The article reports on a study of 11 schools that were labeled as low-performing by the state accountability systems of Maryland and Kentucky, nationally known for complex performance-based assessments. The study shows that putting schools on probation only weakly motivated teachers because the assessments were largely perceived as unfair, invalid, and unrealistic. Administrators responded with control strategies that rigidified organizations, forestalling dialog and learning processes. Instructional reform developed only feebly. On the other hand, some schools remedied inefficiencies and were able to "harvest the low-hanging fruit." The schools struggled with severe problems of teacher commitment.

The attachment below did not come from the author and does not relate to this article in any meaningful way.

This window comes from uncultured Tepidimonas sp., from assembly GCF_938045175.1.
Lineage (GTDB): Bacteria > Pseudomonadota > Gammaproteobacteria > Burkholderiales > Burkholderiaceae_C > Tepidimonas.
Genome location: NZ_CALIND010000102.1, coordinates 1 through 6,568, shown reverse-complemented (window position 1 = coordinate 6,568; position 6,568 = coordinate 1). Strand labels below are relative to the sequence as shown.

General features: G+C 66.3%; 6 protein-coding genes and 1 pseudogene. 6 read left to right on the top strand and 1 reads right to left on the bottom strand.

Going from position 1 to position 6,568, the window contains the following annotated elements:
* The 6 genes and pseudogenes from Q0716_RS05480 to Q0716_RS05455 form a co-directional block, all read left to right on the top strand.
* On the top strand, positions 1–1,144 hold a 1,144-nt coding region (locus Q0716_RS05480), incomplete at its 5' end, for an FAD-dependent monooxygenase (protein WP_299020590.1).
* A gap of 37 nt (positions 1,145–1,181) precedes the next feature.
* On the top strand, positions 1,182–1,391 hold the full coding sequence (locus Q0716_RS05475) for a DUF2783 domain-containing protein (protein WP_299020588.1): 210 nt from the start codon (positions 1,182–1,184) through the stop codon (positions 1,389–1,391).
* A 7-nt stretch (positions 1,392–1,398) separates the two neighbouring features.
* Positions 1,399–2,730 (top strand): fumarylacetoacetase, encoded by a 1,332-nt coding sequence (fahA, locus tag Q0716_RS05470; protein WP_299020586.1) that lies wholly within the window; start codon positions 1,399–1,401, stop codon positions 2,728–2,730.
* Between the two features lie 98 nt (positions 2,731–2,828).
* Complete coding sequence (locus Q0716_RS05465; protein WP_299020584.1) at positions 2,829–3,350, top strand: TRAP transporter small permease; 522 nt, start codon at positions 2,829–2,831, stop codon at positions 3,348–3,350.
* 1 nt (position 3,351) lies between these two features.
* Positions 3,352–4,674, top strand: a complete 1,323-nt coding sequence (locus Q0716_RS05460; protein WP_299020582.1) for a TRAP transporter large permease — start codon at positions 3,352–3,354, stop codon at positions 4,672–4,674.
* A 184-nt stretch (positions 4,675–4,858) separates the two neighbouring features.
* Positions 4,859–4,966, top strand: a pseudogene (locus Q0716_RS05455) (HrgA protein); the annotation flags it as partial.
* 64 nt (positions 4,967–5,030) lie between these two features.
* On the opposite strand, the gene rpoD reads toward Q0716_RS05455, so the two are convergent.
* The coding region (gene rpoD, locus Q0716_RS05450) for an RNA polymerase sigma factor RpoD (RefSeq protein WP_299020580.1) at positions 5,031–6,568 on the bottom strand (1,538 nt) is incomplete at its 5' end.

Low Achievement; Motivation; Sanctions